Although the plaintiff's statement of its claim in its brief posits that the court committed plain error, the plaintiff actually employs an analysis in which it claims that the court's factual findings were clearly erroneous. Accordingly, we review the plaintiff's claim in terms of whether the court's factual findings were clearly erroneous.
"The determination of [w]hether a building contract has been substantially performed is ordinarily a question of fact for the trier to determine." (Internal quotation marks omitted.) Miller v. Bourgoin, 28 Conn. App. 491, 496, 613 A.2d 292, cert. denied, 223 Conn. 927, 614 A.2d 825 (1992). "We have long held that a finding of fact is reversed only when it is clearly erroneous. See, e.g., Poulos v. Pfizer, Inc., 244 Conn. 598, 616, 711 A.2d 688 (1998). A factual finding is clearly erroneous when it is not supported by any evidence in the record or when there is evidence to support it, but the reviewing court is left with the definite and firm conviction that a mistake has been made. Id. Simply put, we give great deference to the findings of the trial court because of its function to weigh and interpret the evidence before it and to pass upon the credibility of witnesses." (Internal quotation marks omitted.) American Heritage Agency, Inc. v. Gelinas, 62 Conn. App. 711, 717, 774 A.2d 220, cert. denied, 257 Conn. 903, 777 A.2d 192 (2001).
One decade ago, our Supreme Court considered an issue not unlike that with which we are faced here, namely, the situation in which the builder seeks to foreclose when the purchasers refuse to pay the remainder of the contract price and the purchasers claim a lack of substantial performance of the contract as a defense. See generally Argentinis v. Gould, 219 Conn. 151, 592 A.2d 378 (1991). In that case, our Supreme Court stated: "Generally, when a builder breaches a bilateral construction contract by an unexcused failure to render substantial performance, he cannot maintain an action on the contract to recover the unpaid balance of the contract price because substantial performance, a constructive condition of the owner's duty to pay the balance, has not been satisfied." Id., 157.
The plaintiff, in support of its claim that the court improperly found that it had not substantially performed its obligations under the contract, claims that the court in its memorandum of decision found that "the building `had been completed and . . . is being utilized by the defendant.'" Mere use of the building is not enough, however, for substantial compliance to be found. "The analysis necessarily involves an inquiry into the totality of facts and circumstances surrounding the performance of the contract." Miller v. Bourgoin, supra, 28 Conn. App. 496. "[F]actors to be considered include the extent to which the injured party will be deprived of the benefit reasonably expected [and] the likelihood that the performing party will cure his failure in light of the circumstances. . . ." Id.
Because the building to be built by the plaintiff was intended to be added to an existing building and the plaintiff was aware of that intention, the court found that "there is an obvious need to be concerned with the exact height of the completed new building." Thus, although we might agree with the plaintiff that, in the ordinary case, being a few inches off on the height of the building would not be sufficient to defeat substantial compliance with the contract, in this case the plaintiff knew of the need for exactitude. In addition, any claim by the plaintiff that its failure in that regard was de minimis and did not harm the defendants is defeated by the evidence in the record that, as the court stated in its memorandum of decision, "[t]he misalignment of the gutters resulted in an icing problem for the defendant. . . ." We are unpersuaded, therefore, that the court's finding that the defendant had not rendered substantial performance was clearly erroneous.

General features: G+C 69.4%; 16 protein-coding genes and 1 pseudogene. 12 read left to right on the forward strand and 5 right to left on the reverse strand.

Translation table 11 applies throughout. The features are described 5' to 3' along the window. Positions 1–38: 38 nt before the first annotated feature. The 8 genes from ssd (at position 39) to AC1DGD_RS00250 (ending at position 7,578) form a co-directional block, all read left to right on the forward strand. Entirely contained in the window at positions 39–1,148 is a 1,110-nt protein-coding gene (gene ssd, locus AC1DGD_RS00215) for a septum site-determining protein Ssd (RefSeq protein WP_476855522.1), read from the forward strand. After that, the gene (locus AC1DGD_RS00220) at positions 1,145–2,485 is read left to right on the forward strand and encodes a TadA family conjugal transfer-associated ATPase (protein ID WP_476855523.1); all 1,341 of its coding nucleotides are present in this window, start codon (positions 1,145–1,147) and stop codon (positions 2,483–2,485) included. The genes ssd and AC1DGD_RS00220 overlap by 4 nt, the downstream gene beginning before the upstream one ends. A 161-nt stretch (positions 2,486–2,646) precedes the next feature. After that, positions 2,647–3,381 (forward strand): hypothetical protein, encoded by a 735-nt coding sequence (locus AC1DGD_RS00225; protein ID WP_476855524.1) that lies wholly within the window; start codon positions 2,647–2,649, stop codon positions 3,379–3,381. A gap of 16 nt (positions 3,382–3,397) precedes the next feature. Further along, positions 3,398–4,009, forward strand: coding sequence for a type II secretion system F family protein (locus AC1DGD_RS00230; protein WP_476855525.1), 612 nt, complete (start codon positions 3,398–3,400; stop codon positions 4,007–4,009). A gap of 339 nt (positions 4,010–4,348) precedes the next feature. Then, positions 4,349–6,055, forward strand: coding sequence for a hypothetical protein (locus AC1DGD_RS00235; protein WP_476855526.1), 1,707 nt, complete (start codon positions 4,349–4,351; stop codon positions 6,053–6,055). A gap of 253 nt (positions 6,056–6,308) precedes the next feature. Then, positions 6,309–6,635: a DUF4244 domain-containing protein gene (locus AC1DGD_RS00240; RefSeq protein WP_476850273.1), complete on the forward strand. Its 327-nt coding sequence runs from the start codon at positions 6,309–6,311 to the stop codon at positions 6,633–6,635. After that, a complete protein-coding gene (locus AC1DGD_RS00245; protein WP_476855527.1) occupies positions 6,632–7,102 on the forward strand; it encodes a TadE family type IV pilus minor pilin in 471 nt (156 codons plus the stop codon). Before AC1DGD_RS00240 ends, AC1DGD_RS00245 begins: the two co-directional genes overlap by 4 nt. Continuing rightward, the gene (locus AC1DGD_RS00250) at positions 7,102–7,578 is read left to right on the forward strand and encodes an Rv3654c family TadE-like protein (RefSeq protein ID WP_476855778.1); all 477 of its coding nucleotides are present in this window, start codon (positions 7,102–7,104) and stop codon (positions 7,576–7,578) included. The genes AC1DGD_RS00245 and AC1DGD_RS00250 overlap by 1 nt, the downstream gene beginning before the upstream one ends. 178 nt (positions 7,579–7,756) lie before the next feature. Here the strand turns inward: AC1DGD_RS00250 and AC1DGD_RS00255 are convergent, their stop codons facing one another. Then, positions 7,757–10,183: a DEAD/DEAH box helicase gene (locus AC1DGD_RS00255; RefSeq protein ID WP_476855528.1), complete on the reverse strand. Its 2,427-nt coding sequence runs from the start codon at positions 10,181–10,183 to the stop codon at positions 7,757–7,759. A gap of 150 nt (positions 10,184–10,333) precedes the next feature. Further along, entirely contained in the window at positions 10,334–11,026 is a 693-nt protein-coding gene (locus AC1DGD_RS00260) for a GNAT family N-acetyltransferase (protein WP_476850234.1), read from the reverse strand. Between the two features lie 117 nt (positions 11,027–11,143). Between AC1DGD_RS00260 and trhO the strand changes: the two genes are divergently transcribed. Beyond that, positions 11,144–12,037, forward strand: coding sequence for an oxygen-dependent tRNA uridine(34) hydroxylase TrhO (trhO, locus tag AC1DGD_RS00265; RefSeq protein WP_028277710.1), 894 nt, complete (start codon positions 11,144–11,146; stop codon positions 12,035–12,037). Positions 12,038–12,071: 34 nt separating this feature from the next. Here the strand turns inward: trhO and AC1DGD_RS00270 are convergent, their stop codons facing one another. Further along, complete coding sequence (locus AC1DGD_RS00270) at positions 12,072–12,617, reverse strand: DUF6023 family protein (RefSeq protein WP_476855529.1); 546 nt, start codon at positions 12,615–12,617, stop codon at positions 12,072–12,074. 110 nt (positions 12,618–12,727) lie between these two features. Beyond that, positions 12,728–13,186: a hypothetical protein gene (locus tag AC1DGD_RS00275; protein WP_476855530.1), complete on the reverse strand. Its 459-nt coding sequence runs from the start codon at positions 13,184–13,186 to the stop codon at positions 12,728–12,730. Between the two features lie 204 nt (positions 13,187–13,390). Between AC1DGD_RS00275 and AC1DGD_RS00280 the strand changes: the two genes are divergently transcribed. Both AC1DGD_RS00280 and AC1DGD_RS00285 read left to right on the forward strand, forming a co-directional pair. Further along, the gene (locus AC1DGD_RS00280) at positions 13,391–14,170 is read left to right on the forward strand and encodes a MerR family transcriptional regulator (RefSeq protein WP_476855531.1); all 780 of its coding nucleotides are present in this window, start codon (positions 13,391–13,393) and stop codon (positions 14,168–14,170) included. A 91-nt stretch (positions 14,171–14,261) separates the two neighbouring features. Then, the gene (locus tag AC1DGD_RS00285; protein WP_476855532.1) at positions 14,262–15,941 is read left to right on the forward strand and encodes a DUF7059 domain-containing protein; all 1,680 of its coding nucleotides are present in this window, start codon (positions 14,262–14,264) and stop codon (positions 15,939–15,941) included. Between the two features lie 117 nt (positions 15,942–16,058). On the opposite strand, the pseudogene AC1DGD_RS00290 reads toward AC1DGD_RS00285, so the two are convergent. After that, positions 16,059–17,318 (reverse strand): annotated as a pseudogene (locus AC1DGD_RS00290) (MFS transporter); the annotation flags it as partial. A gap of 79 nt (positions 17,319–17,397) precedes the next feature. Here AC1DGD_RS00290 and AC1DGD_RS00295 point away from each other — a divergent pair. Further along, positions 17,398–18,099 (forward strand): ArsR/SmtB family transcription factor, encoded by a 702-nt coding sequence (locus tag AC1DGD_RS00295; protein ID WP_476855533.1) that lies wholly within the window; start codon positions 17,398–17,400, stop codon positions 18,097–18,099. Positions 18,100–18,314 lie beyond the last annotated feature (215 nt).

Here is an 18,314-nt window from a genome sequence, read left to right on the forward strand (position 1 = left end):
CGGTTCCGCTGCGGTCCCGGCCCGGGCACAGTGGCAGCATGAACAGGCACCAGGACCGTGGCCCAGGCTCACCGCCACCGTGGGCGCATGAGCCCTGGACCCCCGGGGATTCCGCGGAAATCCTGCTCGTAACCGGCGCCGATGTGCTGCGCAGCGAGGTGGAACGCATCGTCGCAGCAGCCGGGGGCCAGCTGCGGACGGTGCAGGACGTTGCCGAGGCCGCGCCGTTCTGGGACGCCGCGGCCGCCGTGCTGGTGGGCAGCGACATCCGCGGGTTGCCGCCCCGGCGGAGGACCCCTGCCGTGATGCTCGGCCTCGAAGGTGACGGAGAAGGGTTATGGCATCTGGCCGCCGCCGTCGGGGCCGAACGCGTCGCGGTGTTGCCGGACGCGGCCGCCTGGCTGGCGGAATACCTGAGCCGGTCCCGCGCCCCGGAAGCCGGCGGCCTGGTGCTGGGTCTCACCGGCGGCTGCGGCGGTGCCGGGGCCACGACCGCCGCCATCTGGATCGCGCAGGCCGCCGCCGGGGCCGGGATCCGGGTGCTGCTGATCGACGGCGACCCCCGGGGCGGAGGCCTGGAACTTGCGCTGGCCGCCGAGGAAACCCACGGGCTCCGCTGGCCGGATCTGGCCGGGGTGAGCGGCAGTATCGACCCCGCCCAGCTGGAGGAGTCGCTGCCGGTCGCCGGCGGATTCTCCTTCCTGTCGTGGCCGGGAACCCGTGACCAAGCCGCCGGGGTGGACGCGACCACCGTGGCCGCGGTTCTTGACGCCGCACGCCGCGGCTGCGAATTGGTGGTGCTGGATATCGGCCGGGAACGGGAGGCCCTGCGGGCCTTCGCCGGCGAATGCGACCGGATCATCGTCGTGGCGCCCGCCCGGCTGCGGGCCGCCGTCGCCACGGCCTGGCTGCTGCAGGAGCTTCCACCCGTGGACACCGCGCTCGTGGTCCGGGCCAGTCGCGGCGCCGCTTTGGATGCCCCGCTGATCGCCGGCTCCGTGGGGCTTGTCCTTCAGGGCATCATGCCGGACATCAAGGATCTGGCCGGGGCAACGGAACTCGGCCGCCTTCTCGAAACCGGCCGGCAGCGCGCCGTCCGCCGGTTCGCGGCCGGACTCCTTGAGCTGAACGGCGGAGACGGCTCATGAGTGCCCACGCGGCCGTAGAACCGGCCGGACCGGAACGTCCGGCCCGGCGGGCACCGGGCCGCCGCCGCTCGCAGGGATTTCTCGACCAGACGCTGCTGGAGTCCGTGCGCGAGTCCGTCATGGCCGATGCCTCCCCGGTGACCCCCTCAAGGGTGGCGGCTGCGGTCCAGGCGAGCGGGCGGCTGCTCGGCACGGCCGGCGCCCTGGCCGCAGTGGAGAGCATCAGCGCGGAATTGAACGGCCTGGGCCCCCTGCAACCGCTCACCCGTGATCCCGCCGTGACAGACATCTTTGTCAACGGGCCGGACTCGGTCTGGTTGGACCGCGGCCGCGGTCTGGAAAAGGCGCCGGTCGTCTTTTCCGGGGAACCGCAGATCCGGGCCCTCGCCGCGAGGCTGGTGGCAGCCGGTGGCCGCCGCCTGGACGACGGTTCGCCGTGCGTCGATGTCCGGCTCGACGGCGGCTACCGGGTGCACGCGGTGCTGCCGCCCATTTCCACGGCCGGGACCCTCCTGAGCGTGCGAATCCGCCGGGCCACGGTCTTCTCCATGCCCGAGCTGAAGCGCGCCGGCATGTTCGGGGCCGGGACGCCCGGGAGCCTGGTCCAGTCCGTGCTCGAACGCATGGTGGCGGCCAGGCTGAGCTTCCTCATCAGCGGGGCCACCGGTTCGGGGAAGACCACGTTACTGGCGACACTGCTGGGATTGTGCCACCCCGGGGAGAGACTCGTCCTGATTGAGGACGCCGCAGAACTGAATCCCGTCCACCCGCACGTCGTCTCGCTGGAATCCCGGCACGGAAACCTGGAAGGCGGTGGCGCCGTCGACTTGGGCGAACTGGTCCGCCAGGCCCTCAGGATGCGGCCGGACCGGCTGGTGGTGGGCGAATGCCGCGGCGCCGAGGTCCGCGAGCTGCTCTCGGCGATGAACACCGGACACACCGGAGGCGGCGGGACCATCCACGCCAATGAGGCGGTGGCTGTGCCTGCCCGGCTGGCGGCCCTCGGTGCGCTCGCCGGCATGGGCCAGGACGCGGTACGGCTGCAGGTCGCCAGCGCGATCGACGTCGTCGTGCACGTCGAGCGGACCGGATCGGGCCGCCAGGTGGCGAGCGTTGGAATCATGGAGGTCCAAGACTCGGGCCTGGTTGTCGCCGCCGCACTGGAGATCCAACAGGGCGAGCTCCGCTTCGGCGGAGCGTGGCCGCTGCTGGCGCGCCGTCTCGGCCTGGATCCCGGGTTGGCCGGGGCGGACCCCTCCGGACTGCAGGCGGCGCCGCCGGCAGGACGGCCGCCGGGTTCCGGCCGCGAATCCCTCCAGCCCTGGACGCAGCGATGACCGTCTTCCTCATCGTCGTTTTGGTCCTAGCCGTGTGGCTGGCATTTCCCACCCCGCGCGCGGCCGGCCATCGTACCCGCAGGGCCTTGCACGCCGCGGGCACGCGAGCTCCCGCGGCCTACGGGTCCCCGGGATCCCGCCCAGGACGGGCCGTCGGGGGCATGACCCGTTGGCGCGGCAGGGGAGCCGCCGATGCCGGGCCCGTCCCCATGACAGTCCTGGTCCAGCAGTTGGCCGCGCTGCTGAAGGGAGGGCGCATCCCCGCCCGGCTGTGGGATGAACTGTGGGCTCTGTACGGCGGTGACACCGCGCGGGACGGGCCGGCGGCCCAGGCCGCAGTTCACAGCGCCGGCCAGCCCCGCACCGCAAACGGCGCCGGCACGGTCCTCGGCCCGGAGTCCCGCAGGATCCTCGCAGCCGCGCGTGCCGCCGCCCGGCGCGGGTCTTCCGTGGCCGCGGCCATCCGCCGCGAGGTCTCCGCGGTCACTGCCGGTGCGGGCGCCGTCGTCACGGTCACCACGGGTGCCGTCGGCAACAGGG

The plaintiff also claims that the court improperly permitted the defendant to retain the last payment due to the plaintiff under the contract. The plaintiff argues that the court thereby allowed the defendant to benefit under the contract even though it found that the defendant was not entitled to damages under the counterclaim.
We note that the "benefit" to which the plaintiff refers is the final payment of $14,252, which the defendant did not pay to the plaintiff. The nonpayment was the genesis of this foreclosure action. Our Supreme Court has stated that "when a builder breaches a bilateral construction contract by an unexcused failure to render substantial performance, he cannot maintain an action on the contract to recover the unpaid balance of the contract price because substantial performance, a constructive condition of the owner's duty to pay the balance, has not been satisfied." (Emphasis added.) Argentinis v. Gould, supra, 219 Conn. 157. The court's refusal to award damages on the defendant's counterclaim is not relevant to this inquiry. Accordingly, the court correctly refused to allow the plaintiff to foreclose the mechanic's lien because of the defendant's failure to pay this amount.